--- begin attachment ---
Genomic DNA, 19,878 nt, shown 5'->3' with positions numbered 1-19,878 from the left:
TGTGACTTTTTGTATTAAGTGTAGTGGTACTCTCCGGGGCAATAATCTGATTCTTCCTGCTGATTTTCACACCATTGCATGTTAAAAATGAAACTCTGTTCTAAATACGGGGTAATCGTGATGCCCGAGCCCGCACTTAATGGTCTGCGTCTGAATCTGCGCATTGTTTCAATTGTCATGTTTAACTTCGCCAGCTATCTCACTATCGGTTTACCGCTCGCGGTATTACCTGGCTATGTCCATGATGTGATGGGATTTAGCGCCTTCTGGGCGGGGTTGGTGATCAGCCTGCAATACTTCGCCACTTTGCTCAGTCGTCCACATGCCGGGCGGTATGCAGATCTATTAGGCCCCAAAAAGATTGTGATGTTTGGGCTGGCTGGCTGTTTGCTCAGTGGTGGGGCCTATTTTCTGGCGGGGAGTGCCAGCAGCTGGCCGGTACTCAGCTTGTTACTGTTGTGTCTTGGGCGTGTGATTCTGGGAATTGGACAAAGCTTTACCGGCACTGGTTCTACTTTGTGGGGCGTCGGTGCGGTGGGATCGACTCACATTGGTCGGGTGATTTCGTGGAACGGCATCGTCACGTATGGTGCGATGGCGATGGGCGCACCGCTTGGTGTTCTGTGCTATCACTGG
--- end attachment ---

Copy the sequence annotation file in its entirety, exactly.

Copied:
Genomic DNA, 19,878 nt, shown 5'->3' with positions numbered 1-19,878 from the left:
TGTGACTTTTTGTATTAAGTGTAGTGGTACTCTCCGGGGCAATAATCTGATTCTTCCTGCTGATTTTCACACCATTGCATGTTAAAAATGAAACTCTGTTCTAAATACGGGGTAATCGTGATGCCCGAGCCCGCACTTAATGGTCTGCGTCTGAATCTGCGCATTGTTTCAATTGTCATGTTTAACTTCGCCAGCTATCTCACTATCGGTTTACCGCTCGCGGTATTACCTGGCTATGTCCATGATGTGATGGGATTTAGCGCCTTCTGGGCGGGGTTGGTGATCAGCCTGCAATACTTCGCCACTTTGCTCAGTCGTCCACATGCCGGGCGGTATGCAGATCTATTAGGCCCCAAAAAGATTGTGATGTTTGGGCTGGCTGGCTGTTTGCTCAGTGGTGGGGCCTATTTTCTGGCGGGGAGTGCCAGCAGCTGGCCGGTACTCAGCTTGTTACTGTTGTGTCTTGGGCGTGTGATTCTGGGAATTGGACAAAGCTTTACCGGCACTGGTTCTACTTTGTGGGGCGTCGGTGCGGTGGGATCGACTCACATTGGTCGGGTGATTTCGTGGAACGGCATCGTCACGTATGGTGCGATGGCGATGGGCGCACCGCTTGGTGTTCTGTGCTATCACTGG